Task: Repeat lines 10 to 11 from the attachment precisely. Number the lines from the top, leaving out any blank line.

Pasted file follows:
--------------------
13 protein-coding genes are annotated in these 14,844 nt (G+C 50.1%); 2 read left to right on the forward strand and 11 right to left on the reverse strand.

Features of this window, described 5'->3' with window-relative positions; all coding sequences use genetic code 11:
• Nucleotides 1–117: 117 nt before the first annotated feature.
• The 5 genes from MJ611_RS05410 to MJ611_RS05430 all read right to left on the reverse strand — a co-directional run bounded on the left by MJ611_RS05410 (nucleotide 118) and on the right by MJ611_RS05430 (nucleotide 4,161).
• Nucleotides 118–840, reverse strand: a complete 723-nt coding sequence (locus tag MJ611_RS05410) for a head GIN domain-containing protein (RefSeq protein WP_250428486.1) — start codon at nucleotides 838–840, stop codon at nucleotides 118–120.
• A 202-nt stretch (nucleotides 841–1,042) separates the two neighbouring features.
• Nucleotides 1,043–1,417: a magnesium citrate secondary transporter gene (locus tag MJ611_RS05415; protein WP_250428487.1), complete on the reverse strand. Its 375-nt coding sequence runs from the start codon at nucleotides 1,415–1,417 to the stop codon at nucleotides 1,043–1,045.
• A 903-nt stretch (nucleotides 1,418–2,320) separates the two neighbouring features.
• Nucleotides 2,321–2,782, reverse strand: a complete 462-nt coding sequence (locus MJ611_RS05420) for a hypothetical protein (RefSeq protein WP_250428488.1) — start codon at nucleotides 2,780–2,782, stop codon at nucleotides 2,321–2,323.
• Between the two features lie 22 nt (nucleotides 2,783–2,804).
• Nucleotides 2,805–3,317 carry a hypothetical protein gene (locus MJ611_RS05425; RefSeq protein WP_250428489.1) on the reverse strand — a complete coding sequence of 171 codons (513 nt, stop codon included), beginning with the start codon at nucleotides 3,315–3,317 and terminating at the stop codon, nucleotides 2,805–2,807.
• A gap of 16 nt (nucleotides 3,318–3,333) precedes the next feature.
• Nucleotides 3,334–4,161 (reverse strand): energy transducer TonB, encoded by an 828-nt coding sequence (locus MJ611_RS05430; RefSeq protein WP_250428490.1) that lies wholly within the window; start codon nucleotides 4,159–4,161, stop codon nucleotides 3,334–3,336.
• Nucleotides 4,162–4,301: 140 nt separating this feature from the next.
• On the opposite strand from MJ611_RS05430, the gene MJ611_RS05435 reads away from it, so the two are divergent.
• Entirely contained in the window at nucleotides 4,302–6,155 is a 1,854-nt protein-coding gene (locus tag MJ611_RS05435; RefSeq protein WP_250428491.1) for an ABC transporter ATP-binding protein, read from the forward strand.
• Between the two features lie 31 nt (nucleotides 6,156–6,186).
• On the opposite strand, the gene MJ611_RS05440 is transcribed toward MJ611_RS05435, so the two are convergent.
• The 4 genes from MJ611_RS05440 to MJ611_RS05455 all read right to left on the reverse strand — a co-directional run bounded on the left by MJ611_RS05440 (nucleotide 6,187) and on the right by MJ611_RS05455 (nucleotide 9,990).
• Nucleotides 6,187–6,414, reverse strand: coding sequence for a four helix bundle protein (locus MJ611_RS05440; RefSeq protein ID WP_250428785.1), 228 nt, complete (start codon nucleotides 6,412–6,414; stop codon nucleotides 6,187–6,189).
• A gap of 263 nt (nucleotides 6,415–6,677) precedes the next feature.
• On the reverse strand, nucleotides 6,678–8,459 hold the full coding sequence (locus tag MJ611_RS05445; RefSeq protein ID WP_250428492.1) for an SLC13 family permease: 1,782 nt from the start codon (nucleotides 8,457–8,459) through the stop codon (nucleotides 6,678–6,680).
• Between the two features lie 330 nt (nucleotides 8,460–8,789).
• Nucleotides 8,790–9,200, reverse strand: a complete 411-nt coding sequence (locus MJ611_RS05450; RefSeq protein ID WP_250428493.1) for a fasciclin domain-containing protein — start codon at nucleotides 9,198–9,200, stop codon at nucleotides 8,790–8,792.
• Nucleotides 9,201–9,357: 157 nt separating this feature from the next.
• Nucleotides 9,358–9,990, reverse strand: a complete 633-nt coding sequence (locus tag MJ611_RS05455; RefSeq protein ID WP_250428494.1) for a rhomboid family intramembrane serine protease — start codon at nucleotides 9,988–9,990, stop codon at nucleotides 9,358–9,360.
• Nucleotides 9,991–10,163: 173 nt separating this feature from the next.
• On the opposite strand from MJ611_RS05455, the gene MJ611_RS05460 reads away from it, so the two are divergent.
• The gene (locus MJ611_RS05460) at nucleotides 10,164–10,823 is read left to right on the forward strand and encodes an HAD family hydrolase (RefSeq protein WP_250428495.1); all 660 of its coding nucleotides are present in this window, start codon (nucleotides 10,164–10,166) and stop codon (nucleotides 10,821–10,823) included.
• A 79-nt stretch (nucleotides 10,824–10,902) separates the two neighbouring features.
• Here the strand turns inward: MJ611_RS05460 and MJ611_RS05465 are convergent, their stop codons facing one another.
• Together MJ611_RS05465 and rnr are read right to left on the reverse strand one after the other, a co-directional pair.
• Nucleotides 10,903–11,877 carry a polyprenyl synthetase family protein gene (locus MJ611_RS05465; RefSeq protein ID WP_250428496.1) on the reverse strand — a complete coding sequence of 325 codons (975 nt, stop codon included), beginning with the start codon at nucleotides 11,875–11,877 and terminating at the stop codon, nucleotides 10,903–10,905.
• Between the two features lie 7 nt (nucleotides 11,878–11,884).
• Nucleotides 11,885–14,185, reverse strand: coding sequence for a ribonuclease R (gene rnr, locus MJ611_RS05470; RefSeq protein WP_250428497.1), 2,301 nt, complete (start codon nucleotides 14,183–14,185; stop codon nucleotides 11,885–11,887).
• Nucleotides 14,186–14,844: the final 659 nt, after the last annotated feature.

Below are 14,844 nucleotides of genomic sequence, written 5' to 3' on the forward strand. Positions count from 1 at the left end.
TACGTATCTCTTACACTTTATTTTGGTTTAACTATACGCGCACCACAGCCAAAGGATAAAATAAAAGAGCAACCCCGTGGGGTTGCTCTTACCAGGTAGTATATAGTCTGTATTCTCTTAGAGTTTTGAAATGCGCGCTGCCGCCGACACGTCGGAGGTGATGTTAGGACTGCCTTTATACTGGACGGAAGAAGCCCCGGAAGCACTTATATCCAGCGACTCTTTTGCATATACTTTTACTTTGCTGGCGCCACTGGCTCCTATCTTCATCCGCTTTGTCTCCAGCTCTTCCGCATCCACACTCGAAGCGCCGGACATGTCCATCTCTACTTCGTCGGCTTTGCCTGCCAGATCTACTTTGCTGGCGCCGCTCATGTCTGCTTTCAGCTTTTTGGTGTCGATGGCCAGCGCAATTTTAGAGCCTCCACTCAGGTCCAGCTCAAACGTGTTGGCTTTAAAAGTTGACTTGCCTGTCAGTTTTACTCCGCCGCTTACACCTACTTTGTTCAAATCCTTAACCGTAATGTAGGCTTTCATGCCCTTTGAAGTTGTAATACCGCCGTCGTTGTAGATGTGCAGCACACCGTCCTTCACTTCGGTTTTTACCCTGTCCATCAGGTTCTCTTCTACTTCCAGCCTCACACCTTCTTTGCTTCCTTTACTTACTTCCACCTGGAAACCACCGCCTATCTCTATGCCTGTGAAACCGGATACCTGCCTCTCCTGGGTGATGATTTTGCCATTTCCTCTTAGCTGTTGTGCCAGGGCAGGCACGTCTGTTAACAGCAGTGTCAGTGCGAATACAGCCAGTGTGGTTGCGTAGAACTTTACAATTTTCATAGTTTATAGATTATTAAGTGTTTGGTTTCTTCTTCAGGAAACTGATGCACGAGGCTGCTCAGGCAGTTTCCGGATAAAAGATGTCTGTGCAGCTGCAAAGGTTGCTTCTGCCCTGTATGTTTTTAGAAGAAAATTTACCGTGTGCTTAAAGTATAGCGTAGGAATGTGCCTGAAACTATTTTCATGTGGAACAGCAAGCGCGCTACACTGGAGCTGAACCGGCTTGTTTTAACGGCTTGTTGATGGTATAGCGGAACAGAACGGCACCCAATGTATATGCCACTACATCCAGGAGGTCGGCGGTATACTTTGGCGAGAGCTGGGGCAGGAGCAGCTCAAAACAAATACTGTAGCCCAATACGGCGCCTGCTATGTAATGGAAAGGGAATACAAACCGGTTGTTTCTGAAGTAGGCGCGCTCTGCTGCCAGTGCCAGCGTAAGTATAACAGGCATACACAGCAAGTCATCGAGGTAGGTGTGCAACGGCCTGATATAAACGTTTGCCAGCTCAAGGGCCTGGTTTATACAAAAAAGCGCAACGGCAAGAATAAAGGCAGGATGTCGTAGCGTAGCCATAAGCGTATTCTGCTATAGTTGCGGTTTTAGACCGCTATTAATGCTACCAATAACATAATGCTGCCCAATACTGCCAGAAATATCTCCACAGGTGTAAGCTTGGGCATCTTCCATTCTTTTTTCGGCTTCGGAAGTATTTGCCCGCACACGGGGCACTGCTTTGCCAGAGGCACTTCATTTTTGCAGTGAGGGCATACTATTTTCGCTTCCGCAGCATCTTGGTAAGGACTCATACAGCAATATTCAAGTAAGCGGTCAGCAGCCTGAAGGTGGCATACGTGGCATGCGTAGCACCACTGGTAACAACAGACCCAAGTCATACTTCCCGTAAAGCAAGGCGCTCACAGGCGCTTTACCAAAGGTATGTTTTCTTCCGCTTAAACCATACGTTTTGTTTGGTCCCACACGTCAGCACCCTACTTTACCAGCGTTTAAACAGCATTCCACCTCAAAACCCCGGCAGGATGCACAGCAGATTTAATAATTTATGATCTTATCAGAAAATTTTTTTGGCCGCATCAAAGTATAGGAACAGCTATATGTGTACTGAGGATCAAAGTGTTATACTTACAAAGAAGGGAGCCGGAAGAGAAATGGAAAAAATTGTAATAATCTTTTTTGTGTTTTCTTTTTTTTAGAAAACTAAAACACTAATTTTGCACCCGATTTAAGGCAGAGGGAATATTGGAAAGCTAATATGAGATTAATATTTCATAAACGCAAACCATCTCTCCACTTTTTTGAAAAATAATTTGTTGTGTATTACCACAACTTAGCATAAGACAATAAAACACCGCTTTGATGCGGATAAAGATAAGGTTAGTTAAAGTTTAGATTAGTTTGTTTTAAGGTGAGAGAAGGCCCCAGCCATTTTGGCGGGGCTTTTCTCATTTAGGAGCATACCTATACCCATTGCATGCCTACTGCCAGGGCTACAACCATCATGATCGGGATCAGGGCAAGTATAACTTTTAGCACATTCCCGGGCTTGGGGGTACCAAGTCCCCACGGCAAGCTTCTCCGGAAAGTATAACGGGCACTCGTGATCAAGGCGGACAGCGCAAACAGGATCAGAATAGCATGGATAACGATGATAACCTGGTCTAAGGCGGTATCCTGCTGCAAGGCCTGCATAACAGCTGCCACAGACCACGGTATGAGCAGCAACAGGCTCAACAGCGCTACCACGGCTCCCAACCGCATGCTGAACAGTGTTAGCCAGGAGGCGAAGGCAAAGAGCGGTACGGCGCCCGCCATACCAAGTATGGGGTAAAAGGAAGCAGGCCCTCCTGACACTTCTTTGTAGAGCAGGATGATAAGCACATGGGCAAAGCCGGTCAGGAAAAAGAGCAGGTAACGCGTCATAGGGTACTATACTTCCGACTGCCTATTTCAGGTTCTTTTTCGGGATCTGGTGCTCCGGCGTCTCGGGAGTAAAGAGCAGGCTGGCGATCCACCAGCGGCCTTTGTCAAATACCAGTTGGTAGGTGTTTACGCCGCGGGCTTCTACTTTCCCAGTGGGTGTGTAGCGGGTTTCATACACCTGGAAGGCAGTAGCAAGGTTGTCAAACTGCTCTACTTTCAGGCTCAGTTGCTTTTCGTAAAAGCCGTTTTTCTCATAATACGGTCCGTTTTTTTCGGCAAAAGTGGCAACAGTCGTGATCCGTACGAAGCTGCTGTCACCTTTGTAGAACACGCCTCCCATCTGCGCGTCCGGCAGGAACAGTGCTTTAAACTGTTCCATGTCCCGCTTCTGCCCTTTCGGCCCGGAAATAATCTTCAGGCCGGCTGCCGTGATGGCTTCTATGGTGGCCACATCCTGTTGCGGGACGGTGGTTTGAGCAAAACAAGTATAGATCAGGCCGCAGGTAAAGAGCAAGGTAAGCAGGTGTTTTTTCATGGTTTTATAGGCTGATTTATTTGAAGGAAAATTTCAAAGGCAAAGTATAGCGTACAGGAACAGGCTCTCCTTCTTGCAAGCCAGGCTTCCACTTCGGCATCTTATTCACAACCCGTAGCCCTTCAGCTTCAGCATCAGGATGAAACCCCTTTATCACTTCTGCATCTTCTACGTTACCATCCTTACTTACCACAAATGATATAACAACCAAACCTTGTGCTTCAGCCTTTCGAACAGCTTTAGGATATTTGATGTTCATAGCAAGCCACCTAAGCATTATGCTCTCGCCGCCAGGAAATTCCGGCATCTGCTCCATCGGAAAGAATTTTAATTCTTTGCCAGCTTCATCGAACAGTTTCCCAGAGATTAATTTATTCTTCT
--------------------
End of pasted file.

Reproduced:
• Between the two features lie 22 nt (nucleotides 2,783–2,804).
• Nucleotides 2,805–3,317 carry a hypothetical protein gene (locus MJ611_RS05425; RefSeq protein WP_250428489.1) on the reverse strand — a complete coding sequence of 171 codons (513 nt, stop codon included), beginning with the start codon at nucleotides 3,315–3,317 and terminating at the stop codon, nucleotides 2,805–2,807.